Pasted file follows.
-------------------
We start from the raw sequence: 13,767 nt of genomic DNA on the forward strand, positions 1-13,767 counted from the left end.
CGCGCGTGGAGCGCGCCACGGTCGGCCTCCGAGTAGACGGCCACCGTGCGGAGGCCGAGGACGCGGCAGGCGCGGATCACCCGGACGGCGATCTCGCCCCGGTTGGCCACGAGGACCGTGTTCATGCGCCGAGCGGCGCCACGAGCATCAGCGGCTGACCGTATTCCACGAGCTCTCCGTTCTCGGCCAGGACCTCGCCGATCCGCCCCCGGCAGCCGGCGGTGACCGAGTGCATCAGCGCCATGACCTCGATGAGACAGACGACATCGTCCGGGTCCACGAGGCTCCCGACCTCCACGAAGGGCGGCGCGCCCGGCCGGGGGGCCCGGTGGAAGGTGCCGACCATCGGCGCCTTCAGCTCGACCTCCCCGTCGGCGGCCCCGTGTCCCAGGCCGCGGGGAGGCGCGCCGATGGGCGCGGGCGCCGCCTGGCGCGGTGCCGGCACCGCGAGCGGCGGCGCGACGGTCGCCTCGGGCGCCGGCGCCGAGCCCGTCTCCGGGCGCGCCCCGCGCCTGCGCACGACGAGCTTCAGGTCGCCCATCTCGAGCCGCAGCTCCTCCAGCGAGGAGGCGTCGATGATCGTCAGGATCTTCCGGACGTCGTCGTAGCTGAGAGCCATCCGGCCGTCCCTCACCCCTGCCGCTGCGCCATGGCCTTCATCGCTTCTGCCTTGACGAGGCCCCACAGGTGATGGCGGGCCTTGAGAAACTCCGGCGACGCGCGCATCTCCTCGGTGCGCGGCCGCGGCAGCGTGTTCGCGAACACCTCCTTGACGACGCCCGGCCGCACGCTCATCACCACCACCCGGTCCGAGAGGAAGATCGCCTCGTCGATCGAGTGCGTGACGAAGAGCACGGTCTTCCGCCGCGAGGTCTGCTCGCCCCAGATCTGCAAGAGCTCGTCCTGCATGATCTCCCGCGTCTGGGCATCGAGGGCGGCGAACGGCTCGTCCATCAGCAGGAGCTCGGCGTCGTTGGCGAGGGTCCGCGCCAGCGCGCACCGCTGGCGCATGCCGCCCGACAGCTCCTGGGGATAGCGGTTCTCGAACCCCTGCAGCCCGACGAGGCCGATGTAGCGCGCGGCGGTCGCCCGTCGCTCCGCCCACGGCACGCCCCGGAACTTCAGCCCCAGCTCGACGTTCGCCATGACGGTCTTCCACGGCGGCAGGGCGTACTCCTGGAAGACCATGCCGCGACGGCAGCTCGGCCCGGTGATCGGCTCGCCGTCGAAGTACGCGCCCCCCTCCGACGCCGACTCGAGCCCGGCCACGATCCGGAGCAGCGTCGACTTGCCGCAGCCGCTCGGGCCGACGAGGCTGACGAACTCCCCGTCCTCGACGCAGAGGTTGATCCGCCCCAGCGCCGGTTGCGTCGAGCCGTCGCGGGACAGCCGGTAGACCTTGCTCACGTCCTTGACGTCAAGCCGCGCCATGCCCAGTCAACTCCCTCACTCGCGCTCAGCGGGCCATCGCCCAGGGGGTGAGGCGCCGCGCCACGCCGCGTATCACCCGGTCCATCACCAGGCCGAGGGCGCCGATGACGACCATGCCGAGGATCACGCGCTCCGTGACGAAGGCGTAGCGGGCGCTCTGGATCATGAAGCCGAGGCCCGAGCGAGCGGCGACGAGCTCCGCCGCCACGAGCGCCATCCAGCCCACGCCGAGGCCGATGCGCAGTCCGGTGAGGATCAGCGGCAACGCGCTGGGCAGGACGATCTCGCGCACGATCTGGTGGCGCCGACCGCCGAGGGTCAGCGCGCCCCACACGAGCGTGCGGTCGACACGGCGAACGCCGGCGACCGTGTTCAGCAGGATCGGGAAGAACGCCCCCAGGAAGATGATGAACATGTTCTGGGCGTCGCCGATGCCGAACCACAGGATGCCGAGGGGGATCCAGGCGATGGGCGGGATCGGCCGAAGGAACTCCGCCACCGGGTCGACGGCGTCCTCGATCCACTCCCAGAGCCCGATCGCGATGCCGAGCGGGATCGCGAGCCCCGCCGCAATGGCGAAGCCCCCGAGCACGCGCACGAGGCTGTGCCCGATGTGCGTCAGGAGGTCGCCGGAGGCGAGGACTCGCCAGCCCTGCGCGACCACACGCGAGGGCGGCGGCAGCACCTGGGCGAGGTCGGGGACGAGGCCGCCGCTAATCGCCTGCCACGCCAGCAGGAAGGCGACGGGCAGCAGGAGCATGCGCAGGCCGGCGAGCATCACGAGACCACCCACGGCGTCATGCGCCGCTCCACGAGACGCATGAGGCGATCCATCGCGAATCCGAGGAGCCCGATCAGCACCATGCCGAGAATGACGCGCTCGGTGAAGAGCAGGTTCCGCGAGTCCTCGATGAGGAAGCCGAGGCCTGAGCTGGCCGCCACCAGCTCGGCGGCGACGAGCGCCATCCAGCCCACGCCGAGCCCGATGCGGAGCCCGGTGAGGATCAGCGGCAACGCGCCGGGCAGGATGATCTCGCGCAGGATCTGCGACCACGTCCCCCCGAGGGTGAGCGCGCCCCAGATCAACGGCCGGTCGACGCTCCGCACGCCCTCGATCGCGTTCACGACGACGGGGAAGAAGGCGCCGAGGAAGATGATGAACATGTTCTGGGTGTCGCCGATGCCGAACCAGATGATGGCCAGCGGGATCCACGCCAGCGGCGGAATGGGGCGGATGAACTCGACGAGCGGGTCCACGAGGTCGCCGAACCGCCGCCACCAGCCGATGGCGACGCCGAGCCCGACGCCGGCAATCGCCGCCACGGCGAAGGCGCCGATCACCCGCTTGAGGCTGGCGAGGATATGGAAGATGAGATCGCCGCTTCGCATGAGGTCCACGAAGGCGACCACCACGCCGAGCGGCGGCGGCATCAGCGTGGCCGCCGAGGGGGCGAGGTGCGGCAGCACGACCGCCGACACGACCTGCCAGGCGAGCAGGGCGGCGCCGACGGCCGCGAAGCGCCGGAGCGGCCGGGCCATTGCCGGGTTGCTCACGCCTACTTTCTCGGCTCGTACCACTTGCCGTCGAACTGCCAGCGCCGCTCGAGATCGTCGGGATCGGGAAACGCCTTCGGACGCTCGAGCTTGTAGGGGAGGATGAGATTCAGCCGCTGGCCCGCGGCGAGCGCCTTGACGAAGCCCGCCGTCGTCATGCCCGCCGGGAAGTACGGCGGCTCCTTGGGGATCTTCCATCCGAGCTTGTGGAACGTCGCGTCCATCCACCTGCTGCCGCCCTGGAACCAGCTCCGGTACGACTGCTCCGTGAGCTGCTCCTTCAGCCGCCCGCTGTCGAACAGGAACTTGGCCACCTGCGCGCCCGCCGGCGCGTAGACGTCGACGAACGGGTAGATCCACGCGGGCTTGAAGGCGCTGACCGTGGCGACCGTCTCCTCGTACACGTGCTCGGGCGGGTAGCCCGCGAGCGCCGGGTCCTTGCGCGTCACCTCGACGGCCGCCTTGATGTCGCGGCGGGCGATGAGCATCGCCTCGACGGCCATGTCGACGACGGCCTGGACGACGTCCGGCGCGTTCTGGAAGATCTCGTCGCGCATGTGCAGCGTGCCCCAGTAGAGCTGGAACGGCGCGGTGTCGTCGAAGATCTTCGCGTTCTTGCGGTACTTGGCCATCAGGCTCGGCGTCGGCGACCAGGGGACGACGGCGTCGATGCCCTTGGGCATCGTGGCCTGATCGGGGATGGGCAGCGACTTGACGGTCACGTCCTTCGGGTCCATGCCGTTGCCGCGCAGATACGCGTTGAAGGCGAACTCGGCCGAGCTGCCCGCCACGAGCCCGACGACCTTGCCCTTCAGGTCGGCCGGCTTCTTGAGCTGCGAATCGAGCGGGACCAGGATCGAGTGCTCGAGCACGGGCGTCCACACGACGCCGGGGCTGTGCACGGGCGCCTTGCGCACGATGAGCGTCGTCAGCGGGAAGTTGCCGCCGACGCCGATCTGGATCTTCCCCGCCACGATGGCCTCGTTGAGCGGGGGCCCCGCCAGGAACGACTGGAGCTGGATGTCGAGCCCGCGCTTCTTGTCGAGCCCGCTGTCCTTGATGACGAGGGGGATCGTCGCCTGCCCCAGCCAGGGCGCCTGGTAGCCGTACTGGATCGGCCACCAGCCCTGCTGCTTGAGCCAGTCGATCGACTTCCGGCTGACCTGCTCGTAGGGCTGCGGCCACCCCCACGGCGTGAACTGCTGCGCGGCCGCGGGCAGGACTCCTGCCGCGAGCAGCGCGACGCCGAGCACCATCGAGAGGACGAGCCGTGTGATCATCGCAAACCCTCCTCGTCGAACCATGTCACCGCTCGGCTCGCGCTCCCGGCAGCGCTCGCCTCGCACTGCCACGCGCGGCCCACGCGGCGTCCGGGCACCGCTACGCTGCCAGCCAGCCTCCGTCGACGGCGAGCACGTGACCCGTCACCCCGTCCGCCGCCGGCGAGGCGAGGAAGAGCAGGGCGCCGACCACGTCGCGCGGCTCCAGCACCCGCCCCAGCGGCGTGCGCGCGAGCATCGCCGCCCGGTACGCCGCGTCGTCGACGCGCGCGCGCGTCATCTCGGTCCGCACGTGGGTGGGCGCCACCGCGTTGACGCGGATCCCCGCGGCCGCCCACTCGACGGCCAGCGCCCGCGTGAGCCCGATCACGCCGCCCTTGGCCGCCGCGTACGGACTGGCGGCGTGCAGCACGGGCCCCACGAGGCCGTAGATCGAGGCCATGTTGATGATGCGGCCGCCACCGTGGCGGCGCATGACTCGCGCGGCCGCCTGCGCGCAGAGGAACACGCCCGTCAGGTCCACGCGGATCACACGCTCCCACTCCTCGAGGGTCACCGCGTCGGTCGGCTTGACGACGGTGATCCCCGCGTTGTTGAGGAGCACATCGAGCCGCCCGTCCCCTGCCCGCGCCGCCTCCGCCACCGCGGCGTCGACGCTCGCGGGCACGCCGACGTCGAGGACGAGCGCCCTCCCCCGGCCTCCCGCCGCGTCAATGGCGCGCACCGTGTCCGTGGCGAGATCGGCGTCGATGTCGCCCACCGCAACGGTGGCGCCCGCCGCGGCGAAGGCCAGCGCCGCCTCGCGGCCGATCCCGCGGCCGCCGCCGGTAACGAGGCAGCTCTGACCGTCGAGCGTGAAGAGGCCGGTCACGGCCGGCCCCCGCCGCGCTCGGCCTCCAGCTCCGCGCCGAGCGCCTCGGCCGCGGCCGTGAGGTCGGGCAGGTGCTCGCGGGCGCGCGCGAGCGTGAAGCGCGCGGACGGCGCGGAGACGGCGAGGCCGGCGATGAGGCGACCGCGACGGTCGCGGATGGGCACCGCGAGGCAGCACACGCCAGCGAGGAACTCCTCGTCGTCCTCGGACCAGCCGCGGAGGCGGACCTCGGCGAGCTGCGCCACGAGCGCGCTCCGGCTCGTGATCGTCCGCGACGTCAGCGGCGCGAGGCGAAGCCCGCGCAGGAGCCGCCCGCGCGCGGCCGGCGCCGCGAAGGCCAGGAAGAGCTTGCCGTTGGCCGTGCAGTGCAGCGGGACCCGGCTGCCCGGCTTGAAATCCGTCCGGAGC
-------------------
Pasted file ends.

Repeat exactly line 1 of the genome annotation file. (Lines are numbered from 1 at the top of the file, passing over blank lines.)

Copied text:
We start from the raw sequence: 13,767 nt of genomic DNA on the forward strand, positions 1-13,767 counted from the left end.